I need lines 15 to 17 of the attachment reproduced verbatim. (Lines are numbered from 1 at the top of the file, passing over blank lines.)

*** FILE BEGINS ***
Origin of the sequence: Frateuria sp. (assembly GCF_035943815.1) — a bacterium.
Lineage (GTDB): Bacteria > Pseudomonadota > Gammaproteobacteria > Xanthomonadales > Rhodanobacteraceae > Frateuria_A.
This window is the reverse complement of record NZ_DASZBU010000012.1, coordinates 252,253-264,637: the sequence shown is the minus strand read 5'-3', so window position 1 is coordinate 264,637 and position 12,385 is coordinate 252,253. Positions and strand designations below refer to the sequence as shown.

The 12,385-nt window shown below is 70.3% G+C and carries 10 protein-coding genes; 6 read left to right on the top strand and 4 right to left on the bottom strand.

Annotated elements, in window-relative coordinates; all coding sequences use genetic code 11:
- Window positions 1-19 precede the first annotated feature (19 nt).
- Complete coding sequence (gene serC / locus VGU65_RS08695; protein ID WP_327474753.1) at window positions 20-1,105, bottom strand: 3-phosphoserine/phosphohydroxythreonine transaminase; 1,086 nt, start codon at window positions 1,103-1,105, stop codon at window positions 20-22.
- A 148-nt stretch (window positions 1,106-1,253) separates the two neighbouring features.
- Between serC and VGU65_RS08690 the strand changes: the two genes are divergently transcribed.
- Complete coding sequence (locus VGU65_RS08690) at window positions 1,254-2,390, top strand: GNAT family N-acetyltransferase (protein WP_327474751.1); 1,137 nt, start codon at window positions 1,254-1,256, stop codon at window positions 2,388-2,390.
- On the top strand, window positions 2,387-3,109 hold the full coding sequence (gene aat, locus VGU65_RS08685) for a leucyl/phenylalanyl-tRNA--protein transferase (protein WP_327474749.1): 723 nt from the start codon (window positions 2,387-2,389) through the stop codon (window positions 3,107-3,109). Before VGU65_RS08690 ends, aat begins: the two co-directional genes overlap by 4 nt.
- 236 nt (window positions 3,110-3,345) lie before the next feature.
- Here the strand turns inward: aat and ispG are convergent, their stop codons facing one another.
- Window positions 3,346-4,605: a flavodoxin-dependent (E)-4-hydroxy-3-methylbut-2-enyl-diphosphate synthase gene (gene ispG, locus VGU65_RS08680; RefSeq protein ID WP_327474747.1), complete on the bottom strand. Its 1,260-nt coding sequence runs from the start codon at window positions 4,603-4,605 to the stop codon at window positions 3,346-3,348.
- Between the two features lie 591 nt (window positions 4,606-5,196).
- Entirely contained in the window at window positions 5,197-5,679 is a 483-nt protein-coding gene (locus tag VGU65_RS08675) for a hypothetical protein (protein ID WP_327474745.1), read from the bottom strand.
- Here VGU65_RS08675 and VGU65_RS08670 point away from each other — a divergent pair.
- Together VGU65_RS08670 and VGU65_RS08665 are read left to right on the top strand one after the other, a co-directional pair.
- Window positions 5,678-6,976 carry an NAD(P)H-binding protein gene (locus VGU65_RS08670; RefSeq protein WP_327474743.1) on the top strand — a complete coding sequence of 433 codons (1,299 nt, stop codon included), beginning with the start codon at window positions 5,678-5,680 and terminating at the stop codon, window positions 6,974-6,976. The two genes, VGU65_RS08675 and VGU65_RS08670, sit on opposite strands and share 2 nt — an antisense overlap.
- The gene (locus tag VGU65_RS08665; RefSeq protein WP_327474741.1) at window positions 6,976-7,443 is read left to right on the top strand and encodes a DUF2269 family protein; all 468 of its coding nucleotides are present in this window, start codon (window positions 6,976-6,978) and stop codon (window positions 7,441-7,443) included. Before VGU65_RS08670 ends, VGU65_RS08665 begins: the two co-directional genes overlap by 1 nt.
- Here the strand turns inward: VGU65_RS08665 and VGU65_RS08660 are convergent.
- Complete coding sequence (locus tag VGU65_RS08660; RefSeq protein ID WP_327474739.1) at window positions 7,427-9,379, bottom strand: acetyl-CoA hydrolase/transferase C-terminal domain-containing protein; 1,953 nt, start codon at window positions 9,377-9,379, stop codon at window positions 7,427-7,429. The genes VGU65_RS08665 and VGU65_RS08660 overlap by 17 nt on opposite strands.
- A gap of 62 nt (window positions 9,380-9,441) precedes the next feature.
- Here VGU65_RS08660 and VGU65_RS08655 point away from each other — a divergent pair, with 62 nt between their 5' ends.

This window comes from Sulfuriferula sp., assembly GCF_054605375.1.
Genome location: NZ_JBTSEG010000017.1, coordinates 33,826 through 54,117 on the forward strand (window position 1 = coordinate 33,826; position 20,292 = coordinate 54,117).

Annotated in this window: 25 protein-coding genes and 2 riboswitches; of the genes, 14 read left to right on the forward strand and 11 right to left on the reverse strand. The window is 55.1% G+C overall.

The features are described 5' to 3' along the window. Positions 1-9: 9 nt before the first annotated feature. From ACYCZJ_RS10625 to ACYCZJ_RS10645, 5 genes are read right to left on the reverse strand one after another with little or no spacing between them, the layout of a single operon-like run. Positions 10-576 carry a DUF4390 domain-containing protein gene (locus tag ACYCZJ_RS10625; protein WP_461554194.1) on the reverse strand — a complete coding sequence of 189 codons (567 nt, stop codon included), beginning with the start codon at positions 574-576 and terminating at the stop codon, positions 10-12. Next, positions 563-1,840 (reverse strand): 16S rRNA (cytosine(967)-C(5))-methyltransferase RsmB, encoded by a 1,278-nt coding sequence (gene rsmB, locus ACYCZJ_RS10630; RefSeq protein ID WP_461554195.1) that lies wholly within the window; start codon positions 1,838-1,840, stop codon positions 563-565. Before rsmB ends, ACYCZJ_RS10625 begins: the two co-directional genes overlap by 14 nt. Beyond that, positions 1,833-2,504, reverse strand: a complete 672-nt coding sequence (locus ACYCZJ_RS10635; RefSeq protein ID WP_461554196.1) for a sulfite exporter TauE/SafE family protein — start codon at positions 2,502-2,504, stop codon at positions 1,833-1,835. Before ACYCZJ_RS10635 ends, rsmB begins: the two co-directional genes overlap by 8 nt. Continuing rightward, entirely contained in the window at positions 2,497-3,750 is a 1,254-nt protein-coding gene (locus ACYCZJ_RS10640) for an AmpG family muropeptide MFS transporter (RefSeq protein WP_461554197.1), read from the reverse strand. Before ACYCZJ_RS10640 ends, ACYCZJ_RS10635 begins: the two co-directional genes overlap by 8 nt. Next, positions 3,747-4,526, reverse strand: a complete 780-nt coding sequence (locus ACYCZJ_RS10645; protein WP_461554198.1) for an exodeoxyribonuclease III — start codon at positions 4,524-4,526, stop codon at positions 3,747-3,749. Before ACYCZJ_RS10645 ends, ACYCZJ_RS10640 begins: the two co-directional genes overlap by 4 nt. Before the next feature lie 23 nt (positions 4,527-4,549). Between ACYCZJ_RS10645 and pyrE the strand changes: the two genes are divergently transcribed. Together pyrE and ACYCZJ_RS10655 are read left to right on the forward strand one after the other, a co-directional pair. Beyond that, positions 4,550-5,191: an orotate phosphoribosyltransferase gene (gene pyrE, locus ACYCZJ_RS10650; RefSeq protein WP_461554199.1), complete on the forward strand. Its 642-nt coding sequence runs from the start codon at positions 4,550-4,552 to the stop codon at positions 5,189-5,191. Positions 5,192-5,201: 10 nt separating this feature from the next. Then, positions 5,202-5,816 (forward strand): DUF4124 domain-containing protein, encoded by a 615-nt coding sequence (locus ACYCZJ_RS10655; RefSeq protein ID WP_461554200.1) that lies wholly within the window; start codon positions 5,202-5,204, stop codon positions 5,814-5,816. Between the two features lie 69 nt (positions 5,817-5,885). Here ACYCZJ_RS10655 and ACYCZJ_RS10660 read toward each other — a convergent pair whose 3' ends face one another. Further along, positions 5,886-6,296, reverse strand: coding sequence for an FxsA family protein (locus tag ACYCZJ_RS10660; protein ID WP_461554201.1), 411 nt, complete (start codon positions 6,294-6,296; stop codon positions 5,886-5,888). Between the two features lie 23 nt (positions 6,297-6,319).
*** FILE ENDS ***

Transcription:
- Between the two features lie 591 nt (window positions 4,606-5,196).
- Entirely contained in the window at window positions 5,197-5,679 is a 483-nt protein-coding gene (locus tag VGU65_RS08675) for a hypothetical protein (protein ID WP_327474745.1), read from the bottom strand.
- Here VGU65_RS08675 and VGU65_RS08670 point away from each other — a divergent pair.